Central African soil infrared library
Laura Summerauer, Matti Barthel, Marijn Bauters, Benjamin Bukombe, Mario Reichenbach, Pascal Boeckx, Kristof Van Oost, Basile Bazirake Mujinya, Sebastian Doetterl, and Johan Six
Information about soil properties is not only crucial for efficient and sustainable agricultural production, but also to understand nutrient cycles and fluxes. Compared to traditional wet chemistry analyses of soil samples, infrared spectroscopy produces fast and reproducible results which can overcome spatial heterogeneity. Functional groups of organic matter and mineralogy trigger distinct absorbance peaks in the mid-infrared range. Based on the spectra calibrated to chemical reference values, concentrations of substances can be derived.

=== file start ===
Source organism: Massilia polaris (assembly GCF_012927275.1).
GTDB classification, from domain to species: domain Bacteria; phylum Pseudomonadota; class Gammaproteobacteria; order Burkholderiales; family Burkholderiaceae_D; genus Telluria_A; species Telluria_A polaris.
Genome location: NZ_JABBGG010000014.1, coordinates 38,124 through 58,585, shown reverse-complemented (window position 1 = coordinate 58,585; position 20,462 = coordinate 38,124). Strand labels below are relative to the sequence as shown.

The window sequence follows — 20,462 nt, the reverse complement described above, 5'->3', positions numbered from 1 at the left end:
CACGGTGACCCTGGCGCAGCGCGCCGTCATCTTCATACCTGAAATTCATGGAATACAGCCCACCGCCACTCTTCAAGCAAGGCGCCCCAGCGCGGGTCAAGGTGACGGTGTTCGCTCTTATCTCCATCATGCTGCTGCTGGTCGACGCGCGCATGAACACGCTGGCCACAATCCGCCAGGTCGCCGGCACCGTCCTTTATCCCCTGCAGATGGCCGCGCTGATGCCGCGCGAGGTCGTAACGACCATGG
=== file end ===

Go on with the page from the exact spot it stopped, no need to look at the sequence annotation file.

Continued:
In developing countries, infrared spectroscopy can serve as an especially promising tool for soil analysis due to its low costs and simple handling that minimizes chemical consumables. To further reduce the necessity for expensive wet chemistry analyses, large-scale infrared libraries need to be developed.